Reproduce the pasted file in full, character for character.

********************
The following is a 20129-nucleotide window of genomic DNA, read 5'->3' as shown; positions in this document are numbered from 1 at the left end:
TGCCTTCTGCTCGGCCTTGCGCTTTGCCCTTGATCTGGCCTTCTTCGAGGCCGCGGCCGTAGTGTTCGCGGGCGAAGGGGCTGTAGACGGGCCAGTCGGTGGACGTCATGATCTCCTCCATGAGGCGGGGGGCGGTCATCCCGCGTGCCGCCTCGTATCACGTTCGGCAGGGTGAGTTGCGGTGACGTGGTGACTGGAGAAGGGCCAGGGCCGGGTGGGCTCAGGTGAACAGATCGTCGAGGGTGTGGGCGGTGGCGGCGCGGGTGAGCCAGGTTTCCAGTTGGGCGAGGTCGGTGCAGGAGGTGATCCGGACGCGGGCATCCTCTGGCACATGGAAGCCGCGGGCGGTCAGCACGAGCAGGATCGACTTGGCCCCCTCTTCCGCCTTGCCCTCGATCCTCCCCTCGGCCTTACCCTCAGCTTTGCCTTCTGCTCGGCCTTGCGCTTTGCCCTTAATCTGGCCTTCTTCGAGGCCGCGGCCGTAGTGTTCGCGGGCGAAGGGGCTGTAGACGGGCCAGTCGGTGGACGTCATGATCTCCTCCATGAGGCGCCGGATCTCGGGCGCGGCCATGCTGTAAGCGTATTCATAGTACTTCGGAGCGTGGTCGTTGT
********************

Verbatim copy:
The following is a 20129-nucleotide window of genomic DNA, read 5'->3' as shown; positions in this document are numbered from 1 at the left end:
TGCCTTCTGCTCGGCCTTGCGCTTTGCCCTTGATCTGGCCTTCTTCGAGGCCGCGGCCGTAGTGTTCGCGGGCGAAGGGGCTGTAGACGGGCCAGTCGGTGGACGTCATGATCTCCTCCATGAGGCGGGGGGCGGTCATCCCGCGTGCCGCCTCGTATCACGTTCGGCAGGGTGAGTTGCGGTGACGTGGTGACTGGAGAAGGGCCAGGGCCGGGTGGGCTCAGGTGAACAGATCGTCGAGGGTGTGGGCGGTGGCGGCGCGGGTGAGCCAGGTTTCCAGTTGGGCGAGGTCGGTGCAGGAGGTGATCCGGACGCGGGCATCCTCTGGCACATGGAAGCCGCGGGCGGTCAGCACGAGCAGGATCGACTTGGCCCCCTCTTCCGCCTTGCCCTCGATCCTCCCCTCGGCCTTACCCTCAGCTTTGCCTTCTGCTCGGCCTTGCGCTTTGCCCTTAATCTGGCCTTCTTCGAGGCCGCGGCCGTAGTGTTCGCGGGCGAAGGGGCTGTAGACGGGCCAGTCGGTGGACGTCATGATCTCCTCCATGAGGCGCCGGATCTCGGGCGCGGCCATGCTGTAAGCGTATTCATAGTACTTCGGAGCGTGGTCGTTGT